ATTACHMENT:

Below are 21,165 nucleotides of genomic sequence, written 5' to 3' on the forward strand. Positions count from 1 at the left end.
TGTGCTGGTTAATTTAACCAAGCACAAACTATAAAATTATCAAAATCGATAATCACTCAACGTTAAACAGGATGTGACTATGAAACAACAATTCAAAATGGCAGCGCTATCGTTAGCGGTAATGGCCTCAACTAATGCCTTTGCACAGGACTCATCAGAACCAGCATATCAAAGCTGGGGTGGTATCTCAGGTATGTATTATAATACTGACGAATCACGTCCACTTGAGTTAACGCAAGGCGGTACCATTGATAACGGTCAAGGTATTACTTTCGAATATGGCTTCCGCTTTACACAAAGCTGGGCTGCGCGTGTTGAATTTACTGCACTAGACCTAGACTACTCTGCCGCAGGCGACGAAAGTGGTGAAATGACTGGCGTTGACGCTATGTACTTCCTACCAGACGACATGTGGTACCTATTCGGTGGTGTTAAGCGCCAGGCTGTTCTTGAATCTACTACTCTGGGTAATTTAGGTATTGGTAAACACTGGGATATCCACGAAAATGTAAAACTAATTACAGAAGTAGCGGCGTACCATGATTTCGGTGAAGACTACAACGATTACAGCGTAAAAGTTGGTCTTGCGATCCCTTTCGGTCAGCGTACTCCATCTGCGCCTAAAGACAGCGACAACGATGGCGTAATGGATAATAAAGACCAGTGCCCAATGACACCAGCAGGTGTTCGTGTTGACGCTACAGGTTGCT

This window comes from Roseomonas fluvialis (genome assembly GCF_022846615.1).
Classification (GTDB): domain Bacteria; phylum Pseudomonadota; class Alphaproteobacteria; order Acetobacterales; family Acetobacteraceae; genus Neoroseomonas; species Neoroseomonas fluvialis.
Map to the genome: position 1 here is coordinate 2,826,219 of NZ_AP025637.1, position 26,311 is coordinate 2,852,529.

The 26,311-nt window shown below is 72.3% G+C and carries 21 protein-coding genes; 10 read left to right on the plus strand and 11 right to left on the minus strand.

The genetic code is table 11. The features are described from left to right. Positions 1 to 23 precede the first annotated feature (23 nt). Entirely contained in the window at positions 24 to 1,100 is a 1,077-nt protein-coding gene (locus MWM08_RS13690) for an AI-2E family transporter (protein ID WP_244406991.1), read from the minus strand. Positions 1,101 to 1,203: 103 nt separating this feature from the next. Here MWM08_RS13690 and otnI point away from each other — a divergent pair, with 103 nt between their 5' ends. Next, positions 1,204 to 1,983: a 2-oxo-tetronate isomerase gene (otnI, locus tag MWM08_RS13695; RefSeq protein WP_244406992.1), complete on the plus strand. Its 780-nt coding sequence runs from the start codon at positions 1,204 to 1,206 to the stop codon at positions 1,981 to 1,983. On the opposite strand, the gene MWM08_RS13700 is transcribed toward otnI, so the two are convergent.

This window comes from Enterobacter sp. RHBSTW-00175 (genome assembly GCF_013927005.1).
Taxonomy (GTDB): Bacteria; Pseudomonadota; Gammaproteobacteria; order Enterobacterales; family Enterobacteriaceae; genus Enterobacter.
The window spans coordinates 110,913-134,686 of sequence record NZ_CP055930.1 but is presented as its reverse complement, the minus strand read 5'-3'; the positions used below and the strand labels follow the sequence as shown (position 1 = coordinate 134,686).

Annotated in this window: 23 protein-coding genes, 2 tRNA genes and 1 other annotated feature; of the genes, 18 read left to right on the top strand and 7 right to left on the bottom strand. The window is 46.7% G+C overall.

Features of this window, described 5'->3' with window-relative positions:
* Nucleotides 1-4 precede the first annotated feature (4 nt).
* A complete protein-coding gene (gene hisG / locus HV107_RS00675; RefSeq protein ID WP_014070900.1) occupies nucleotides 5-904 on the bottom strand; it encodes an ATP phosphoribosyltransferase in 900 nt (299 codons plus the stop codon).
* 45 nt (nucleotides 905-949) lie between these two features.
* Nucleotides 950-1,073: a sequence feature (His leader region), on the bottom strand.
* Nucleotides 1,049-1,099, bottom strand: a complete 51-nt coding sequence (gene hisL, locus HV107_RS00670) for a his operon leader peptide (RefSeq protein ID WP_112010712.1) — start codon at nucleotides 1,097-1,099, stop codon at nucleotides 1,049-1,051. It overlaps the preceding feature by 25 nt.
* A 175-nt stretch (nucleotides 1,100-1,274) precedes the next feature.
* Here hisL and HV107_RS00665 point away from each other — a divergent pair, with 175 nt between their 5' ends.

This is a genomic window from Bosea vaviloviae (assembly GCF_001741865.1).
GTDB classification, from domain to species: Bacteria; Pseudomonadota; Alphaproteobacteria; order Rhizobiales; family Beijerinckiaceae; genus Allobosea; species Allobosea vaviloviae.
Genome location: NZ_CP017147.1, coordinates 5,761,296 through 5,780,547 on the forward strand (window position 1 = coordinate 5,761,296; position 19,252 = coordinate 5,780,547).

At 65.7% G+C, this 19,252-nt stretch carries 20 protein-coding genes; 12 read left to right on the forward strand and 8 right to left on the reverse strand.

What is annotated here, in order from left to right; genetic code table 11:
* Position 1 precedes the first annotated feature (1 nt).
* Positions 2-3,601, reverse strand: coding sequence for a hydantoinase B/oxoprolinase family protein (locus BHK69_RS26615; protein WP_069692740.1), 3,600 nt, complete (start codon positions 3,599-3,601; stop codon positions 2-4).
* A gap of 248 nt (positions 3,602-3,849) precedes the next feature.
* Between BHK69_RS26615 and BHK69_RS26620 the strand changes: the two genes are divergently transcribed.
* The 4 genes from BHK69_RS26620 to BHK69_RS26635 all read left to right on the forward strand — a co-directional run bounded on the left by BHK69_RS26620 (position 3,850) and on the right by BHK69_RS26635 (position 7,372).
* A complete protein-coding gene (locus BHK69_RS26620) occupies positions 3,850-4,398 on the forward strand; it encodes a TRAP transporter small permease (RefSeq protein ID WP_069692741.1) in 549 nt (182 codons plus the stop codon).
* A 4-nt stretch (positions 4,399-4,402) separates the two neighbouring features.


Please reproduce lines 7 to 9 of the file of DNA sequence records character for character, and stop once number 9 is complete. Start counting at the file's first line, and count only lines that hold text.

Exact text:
The genetic code is table 11. The features are described from left to right. Positions 1 to 23 precede the first annotated feature (23 nt). Entirely contained in the window at positions 24 to 1,100 is a 1,077-nt protein-coding gene (locus MWM08_RS13690) for an AI-2E family transporter (protein ID WP_244406991.1), read from the minus strand. Positions 1,101 to 1,203: 103 nt separating this feature from the next. Here MWM08_RS13690 and otnI point away from each other — a divergent pair, with 103 nt between their 5' ends. Next, positions 1,204 to 1,983: a 2-oxo-tetronate isomerase gene (otnI, locus tag MWM08_RS13695; RefSeq protein WP_244406992.1), complete on the plus strand. Its 780-nt coding sequence runs from the start codon at positions 1,204 to 1,206 to the stop codon at positions 1,981 to 1,983. On the opposite strand, the gene MWM08_RS13700 is transcribed toward otnI, so the two are convergent.

This window comes from Enterobacter sp. RHBSTW-00175 (genome assembly GCF_013927005.1).
Taxonomy (GTDB): Bacteria; Pseudomonadota; Gammaproteobacteria; order Enterobacterales; family Enterobacteriaceae; genus Enterobacter.